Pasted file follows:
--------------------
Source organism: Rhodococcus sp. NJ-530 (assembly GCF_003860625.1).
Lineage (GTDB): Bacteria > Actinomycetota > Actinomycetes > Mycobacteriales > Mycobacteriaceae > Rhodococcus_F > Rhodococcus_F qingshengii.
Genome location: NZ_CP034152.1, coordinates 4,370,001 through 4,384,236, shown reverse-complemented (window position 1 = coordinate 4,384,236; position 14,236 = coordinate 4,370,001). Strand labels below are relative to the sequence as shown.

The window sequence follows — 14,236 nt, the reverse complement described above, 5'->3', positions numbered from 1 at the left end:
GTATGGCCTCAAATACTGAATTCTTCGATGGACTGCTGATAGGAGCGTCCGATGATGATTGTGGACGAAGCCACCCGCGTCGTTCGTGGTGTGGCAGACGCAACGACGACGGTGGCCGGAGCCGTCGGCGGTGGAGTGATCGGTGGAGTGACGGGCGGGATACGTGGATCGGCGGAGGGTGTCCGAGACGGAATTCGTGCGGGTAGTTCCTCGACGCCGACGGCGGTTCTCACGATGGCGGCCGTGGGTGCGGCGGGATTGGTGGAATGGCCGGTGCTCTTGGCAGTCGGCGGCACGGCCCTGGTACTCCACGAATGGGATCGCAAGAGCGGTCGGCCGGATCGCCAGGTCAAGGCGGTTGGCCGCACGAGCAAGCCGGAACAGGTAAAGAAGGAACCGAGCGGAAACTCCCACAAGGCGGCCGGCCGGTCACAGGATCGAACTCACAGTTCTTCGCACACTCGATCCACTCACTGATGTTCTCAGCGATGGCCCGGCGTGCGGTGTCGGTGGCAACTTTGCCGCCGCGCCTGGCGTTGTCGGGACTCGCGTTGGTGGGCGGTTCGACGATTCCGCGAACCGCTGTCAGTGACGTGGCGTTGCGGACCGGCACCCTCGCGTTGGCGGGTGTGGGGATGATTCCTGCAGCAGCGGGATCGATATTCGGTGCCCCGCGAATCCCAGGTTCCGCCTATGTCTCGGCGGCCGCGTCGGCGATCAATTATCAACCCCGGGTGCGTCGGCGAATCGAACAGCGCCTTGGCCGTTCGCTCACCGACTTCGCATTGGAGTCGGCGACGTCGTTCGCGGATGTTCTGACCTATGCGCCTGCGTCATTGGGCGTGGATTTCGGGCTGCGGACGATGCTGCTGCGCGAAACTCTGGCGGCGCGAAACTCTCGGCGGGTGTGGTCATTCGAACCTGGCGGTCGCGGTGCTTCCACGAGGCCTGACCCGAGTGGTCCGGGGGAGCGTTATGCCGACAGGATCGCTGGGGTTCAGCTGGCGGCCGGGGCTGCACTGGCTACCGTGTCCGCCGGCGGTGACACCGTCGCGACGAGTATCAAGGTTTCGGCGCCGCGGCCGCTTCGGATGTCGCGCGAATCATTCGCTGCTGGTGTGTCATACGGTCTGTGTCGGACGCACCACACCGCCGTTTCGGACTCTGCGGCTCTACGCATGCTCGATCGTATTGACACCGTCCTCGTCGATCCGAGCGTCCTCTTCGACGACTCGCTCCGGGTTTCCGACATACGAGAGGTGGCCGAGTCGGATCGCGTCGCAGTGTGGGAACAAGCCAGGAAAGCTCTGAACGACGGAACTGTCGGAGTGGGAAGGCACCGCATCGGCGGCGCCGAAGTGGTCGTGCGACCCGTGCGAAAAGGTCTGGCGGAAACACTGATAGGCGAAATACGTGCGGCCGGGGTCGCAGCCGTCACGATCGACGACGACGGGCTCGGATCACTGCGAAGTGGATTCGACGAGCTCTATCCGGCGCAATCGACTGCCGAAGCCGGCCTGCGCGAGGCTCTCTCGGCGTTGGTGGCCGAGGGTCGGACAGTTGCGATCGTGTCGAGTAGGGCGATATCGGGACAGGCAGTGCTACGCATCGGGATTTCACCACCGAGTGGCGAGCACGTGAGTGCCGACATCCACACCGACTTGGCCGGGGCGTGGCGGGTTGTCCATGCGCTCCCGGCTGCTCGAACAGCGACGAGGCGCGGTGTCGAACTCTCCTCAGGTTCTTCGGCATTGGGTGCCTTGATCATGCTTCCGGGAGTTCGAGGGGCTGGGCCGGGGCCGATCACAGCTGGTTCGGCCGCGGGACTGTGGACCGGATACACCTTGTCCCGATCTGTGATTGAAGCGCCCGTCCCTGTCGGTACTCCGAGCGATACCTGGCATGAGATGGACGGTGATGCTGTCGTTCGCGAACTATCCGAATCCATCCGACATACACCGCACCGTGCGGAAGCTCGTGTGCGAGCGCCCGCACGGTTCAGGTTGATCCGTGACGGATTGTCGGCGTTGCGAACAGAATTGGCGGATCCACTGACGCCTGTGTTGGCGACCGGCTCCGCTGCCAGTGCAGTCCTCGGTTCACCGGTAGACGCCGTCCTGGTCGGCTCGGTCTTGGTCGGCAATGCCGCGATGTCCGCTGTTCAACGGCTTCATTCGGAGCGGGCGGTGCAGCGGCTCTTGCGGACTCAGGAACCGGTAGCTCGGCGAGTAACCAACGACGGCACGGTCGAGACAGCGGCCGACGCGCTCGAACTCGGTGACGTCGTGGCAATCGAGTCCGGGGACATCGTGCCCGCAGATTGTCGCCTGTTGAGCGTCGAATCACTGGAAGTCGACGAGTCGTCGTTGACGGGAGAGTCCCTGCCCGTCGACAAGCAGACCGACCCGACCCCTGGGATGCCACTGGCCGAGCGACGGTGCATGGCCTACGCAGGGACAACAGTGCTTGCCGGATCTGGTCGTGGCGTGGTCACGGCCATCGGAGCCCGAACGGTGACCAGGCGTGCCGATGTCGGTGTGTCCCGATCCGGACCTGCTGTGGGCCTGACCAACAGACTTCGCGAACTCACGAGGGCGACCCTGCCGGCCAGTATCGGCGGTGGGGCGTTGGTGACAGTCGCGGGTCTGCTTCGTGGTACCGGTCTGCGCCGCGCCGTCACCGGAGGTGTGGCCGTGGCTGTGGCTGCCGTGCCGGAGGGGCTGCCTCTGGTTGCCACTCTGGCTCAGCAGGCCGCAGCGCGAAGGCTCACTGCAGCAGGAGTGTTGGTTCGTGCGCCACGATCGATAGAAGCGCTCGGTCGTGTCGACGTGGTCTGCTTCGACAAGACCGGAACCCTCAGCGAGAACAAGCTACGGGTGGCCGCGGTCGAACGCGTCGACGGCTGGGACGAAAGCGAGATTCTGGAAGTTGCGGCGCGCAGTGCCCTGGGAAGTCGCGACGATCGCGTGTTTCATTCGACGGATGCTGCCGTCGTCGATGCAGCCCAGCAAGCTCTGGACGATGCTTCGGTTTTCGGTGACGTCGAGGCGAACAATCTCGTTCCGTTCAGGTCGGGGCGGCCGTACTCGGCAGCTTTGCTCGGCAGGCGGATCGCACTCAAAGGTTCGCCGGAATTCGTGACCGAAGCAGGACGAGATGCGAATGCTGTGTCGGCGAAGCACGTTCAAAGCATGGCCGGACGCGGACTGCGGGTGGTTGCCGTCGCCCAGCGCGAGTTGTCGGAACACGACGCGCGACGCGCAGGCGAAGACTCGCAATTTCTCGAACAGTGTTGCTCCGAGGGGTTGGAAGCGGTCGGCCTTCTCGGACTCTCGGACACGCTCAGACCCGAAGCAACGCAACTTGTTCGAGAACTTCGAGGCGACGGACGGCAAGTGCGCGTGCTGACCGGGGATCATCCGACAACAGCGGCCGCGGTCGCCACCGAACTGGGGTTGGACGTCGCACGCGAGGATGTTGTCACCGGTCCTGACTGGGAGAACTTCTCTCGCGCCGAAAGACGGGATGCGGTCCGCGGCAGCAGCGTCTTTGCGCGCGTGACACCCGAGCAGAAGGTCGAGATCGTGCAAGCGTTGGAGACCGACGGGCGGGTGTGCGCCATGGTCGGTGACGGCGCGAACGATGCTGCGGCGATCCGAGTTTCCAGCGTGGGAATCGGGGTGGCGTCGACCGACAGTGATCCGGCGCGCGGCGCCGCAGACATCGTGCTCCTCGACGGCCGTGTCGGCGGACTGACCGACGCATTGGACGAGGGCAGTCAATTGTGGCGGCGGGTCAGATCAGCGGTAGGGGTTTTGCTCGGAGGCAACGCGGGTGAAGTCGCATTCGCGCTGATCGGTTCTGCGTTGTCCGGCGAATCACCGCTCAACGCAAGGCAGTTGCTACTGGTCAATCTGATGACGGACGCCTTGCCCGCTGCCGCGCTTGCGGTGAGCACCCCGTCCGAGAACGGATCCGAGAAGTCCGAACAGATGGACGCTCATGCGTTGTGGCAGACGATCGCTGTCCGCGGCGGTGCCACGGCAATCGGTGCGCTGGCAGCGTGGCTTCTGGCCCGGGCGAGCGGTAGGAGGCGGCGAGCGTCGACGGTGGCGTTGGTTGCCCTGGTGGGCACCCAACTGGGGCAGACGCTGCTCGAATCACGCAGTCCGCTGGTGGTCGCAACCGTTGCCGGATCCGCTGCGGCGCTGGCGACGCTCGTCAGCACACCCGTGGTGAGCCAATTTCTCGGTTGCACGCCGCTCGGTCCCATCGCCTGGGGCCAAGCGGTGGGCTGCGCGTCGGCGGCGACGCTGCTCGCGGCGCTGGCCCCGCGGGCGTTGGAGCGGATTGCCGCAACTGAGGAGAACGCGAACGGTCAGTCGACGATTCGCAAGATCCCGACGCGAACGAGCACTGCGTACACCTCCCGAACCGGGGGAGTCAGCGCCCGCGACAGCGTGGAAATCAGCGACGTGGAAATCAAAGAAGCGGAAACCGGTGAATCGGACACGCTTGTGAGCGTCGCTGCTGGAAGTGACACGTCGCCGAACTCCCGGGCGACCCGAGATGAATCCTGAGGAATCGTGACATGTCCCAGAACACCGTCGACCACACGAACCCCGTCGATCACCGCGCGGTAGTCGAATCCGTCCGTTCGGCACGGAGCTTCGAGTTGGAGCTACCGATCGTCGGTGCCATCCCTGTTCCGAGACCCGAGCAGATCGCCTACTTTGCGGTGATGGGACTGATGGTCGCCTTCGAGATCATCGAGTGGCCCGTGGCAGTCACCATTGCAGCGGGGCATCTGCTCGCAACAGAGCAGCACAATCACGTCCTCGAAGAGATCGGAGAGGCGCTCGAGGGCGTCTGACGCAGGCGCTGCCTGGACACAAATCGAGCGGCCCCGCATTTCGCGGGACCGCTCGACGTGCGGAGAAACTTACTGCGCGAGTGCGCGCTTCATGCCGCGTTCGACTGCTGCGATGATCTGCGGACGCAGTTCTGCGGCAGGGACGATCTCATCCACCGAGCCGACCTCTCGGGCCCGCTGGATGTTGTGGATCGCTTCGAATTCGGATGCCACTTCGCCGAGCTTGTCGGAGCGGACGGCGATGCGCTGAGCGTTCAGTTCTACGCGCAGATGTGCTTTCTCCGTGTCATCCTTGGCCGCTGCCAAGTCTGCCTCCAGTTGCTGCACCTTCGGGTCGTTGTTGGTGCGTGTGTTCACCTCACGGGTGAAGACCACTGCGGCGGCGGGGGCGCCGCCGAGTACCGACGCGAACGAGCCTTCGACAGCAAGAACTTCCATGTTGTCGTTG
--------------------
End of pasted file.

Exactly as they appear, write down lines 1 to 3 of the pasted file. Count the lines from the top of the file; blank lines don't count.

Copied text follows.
Source organism: Rhodococcus sp. NJ-530 (assembly GCF_003860625.1).
Lineage (GTDB): Bacteria > Actinomycetota > Actinomycetes > Mycobacteriales > Mycobacteriaceae > Rhodococcus_F > Rhodococcus_F qingshengii.
Genome location: NZ_CP034152.1, coordinates 4,370,001 through 4,384,236, shown reverse-complemented (window position 1 = coordinate 4,384,236; position 14,236 = coordinate 4,370,001). Strand labels below are relative to the sequence as shown.